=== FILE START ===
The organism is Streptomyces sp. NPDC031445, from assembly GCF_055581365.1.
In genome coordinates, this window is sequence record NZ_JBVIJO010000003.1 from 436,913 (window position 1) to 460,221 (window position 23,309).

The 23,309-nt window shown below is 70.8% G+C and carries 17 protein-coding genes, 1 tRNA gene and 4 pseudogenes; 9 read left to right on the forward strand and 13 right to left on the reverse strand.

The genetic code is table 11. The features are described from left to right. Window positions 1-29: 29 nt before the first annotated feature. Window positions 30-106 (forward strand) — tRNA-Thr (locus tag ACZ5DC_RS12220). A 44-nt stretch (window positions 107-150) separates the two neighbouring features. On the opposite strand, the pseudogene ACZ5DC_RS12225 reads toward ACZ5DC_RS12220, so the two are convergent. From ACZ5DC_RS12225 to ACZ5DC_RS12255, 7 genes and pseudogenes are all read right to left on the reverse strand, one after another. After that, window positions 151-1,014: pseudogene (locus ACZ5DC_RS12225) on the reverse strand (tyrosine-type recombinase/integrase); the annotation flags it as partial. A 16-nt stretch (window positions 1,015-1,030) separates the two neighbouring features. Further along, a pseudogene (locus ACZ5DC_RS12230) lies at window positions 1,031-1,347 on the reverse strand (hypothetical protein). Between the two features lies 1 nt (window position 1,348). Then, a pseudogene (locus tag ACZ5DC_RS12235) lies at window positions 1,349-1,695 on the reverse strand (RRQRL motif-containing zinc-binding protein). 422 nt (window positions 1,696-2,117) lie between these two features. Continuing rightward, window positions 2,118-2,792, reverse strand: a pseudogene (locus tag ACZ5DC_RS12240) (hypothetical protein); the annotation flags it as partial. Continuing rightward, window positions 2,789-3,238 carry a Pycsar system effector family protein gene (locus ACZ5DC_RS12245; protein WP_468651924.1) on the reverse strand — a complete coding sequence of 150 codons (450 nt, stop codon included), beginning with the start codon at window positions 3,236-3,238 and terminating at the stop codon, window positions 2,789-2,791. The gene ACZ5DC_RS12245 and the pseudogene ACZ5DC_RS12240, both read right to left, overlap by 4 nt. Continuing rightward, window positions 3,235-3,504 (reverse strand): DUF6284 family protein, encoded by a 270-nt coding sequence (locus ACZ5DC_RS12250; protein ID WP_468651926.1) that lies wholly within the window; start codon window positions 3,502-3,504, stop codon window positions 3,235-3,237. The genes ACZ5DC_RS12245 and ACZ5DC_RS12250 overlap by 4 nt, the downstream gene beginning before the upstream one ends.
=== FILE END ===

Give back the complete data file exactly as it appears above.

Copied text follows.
The organism is Streptomyces sp. NPDC031445, from assembly GCF_055581365.1.
In genome coordinates, this window is sequence record NZ_JBVIJO010000003.1 from 436,913 (window position 1) to 460,221 (window position 23,309).

The 23,309-nt window shown below is 70.8% G+C and carries 17 protein-coding genes, 1 tRNA gene and 4 pseudogenes; 9 read left to right on the forward strand and 13 right to left on the reverse strand.

The genetic code is table 11. The features are described from left to right. Window positions 1-29: 29 nt before the first annotated feature. Window positions 30-106 (forward strand) — tRNA-Thr (locus tag ACZ5DC_RS12220). A 44-nt stretch (window positions 107-150) separates the two neighbouring features. On the opposite strand, the pseudogene ACZ5DC_RS12225 reads toward ACZ5DC_RS12220, so the two are convergent. From ACZ5DC_RS12225 to ACZ5DC_RS12255, 7 genes and pseudogenes are all read right to left on the reverse strand, one after another. After that, window positions 151-1,014: pseudogene (locus ACZ5DC_RS12225) on the reverse strand (tyrosine-type recombinase/integrase); the annotation flags it as partial. A 16-nt stretch (window positions 1,015-1,030) separates the two neighbouring features. Further along, a pseudogene (locus ACZ5DC_RS12230) lies at window positions 1,031-1,347 on the reverse strand (hypothetical protein). Between the two features lies 1 nt (window position 1,348). Then, a pseudogene (locus tag ACZ5DC_RS12235) lies at window positions 1,349-1,695 on the reverse strand (RRQRL motif-containing zinc-binding protein). 422 nt (window positions 1,696-2,117) lie between these two features. Continuing rightward, window positions 2,118-2,792, reverse strand: a pseudogene (locus tag ACZ5DC_RS12240) (hypothetical protein); the annotation flags it as partial. Continuing rightward, window positions 2,789-3,238 carry a Pycsar system effector family protein gene (locus ACZ5DC_RS12245; protein WP_468651924.1) on the reverse strand — a complete coding sequence of 150 codons (450 nt, stop codon included), beginning with the start codon at window positions 3,236-3,238 and terminating at the stop codon, window positions 2,789-2,791. The gene ACZ5DC_RS12245 and the pseudogene ACZ5DC_RS12240, both read right to left, overlap by 4 nt. Continuing rightward, window positions 3,235-3,504 (reverse strand): DUF6284 family protein, encoded by a 270-nt coding sequence (locus ACZ5DC_RS12250; protein ID WP_468651926.1) that lies wholly within the window; start codon window positions 3,502-3,504, stop codon window positions 3,235-3,237. The genes ACZ5DC_RS12245 and ACZ5DC_RS12250 overlap by 4 nt, the downstream gene beginning before the upstream one ends.